Water Hazards - Rule 26
This issue we are looking into the world of the Water Hazard and Lateral Water Hazard, covered in Rule 26.
So, what is a Water Hazard? According to the Definitions section of the Rules of Golf:
“A Water Hazard” is any sea, lake, pond, river, ditch, surface drainage ditch or other open water course (whether or not containing water) and anything of a similar nature on the course. All ground and water within the margin of a Water Hazard are part of the Water Hazard.
“When the margin of a Water Hazard is defined by stakes, the stakes are inside the Water Hazard, and the margin of the Hazard is defined by the nearest outside points of the stakes at ground level.
When both stakes and lines are used to indicate a Water Hazard, the stakes identify the Hazard and the lines define the Hazard margin. When the margin of a Water Hazard is defined by a line on the ground, the line itself is in the Water Hazard… Stakes or lines used to define the margin of or identify a Water Hazard must be yellow” In addition; A “Lateral Water Hazard” is a Water Hazard or that part of a Water Hazard so situated that it is not possible, or is deemed by the Committee to be impracticable, to drop a ball behind the Water Hazard in accordance with Rule 26- 1b…Stakes or lines used to define the margin of or identify a Lateral Water Hazard must be red.”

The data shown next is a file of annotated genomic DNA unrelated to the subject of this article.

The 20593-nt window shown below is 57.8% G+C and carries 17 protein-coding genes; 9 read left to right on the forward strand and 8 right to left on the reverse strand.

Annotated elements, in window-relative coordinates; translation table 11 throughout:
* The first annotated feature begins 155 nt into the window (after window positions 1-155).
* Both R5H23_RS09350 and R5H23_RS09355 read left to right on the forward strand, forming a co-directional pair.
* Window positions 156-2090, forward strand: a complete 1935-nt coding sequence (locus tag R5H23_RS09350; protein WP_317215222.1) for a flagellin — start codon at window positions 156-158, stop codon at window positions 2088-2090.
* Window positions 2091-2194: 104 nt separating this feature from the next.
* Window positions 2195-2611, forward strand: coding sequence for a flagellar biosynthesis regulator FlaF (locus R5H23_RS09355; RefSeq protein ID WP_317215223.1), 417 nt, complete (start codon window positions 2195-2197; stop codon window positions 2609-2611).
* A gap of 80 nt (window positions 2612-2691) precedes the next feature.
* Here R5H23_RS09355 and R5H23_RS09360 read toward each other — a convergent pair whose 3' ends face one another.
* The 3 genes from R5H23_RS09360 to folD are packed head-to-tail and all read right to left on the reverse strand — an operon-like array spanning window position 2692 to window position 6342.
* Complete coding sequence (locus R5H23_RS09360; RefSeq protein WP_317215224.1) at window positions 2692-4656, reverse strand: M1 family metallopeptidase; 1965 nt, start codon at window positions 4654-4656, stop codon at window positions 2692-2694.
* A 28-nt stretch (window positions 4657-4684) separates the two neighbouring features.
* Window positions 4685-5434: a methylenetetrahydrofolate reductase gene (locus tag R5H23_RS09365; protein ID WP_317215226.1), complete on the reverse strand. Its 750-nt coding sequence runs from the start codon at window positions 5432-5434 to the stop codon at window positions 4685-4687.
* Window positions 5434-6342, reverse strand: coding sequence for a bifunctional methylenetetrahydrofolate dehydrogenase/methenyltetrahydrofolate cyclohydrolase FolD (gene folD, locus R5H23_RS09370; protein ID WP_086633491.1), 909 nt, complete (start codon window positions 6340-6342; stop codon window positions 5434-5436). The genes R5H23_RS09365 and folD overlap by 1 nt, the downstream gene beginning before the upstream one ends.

Unlike stakes defining Out of Bounds, Water Hazard stakes are obstructions, and can therefore be removed by the player without penalty. Interesting to also note that as a Hazard line is itself in the Hazard, if any part of the ball touches any part of the line the ball lies in the hazard. Relief from a Water Hazard is available under the remit of Rule 26-1, but how much proof must there be that the ball is in the Water Hazard? Is it enough that the ball was in the general area? If it rattled around in the trees near the margin and fell down somewhere near the edge can you assume it is in the Hazard?
Well, the answer is simply, no! To quote Rule 26-1, “It is a question of fact whether a ball that has not been found after having been struck towards a Water Hazard is in the Hazard. In the absence of knowledge or virtual certainty that a ball struck towards a Water Hazard, but not found, is in the Hazard, the player must proceed under Rule 27-1 (Stroke & Distance).”
Let’s put this into perspective. You don’t have to personally see your ball plop into the water and stay there, but there must be ‘virtual certainty’, so someone else may verify it (a playing partner or even a member of the public). In fact, any available information can be used to establish the facts, but the important point is that there must be “knowledge or virtual certainty”.
Let’s look at a couple of examples to explain this; A player hits a ball towards a Water Hazard. On arriving at the scene the ball cannot be found, but the fairway slopes down towards the Hazard and there is no rough between the fairway and the Hazard. As the ball cannot be found there is “knowledge or virtual certainty” that it is therefore in the Water Hazard.
Again the ball is struck towards a Water Hazard, However, in this case there are some bushes and long rough in the area where the ball landed. After a five minute search the ball is not found. As the ball could be lying in a bush or heavy rough it cannot be assumed that it is in the Hazard due to lack of “knowledge or virtual certainty”, so the player must proceed under penalty of stroke and distance (Rule 27-1).
We now have a better understanding of what a Water Hazard or Lateral Water Hazard is, and when we can consider a ball to be lost in one. Next issue we will tackle the detail of taking relief from them and various related Decisions.